The purpose of the LPC is to determine the levels of bacteria that can survive pasteurization. These heat-loving bacteria (thermoduric) are typically found in soil and often form spores, a survival mechanism making them resistant to many agents, including sanitizers. Thermoduric bacteria include: Micrococcus, Microbacterium, Lactobacillus, Bacillus, Clostridium and occasionally Streptococci. These bacteria retain their activity and can affect quality of a post-pasteurized product.

Coliform count (CC)
The CC is performed by culturing dilutions of raw milk on selective media and incubating at 90ºF for 24 hours to promote growth of coliform bacteria. Typically, the CC is used as an indicator of unsanitary production practices. High CCs can originate from dirty cows, poor milking hygiene, poor cleaning or sanitizing of equipment or bacterial growth on milking equipment. Additionally, CCs may also be influenced by coliform mastitis. This fact is somewhat dismissed, because typically, cows infected by coliforms either shed relatively low numbers or are acutely infected and their milk is not likely placed in the bulk tank.

However, in some coliform infections, the number of coliform bacteria can reach several million per milliliter in the infected quarter before clinical signs are visible. Milk from the infected cow would not be held out of the bulk tank until the next milking, when signs of infection are apparent.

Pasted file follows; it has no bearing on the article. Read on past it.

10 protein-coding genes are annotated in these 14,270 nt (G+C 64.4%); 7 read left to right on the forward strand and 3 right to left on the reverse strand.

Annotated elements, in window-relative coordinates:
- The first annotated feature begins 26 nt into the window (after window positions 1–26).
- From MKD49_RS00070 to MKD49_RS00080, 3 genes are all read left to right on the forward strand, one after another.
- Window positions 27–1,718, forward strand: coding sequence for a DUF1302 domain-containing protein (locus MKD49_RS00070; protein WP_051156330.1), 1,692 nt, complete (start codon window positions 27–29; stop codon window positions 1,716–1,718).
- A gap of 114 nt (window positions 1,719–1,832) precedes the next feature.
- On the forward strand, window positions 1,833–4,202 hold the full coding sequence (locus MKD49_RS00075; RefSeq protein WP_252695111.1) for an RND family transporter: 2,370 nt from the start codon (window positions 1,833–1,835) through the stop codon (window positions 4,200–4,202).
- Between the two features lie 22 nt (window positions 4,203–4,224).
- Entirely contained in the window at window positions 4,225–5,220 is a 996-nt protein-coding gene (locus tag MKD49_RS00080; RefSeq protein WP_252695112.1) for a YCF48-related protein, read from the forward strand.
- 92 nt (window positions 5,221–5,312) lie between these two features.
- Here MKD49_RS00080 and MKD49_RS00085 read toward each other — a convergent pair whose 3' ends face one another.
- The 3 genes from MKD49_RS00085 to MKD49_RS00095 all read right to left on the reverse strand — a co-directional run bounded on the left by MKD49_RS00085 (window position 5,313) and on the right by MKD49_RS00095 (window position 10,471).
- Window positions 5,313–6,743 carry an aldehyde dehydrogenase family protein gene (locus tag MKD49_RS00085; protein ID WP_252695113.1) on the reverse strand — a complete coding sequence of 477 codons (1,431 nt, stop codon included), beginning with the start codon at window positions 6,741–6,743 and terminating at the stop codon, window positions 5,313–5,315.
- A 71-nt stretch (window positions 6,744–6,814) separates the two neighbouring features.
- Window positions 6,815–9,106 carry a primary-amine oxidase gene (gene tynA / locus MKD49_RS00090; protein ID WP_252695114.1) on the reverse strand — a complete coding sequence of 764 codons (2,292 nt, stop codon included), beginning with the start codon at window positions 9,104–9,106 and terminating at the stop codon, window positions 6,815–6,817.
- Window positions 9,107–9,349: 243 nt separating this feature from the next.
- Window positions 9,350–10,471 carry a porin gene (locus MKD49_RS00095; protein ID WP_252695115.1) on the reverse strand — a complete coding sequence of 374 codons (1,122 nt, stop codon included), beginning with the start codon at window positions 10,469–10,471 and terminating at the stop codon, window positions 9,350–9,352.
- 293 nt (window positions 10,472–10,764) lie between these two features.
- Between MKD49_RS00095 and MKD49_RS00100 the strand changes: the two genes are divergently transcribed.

Conclusions
Providing a safe, high-quality and nutritious dairy product is challenging, because all aspects of the production chain, from the farm to the consumer, must be considered. However, the initial responsibility rests with dairy producers that provide raw milk. A high incidence of mastitis (subclinical or clinical) and on-farm contamination of milk with bacteria found in the dairy farm environment leads to safety and quality issues during processing.

The dairy industry has developed many direct and indirect measurements of raw milk safety and quality. A better understanding of these measurements will allow producers to adopt production practices that will result in a safer and higher-quality raw product that meets legal standards, industry-placed quality standards and consumer acceptance. PD

References omitted due to space but are available upon request by sending an email to .

Excerpts from University of Tennessee Extension website

By Kristy H. Campbell, Extension Dairy Specialist, University of Tennessee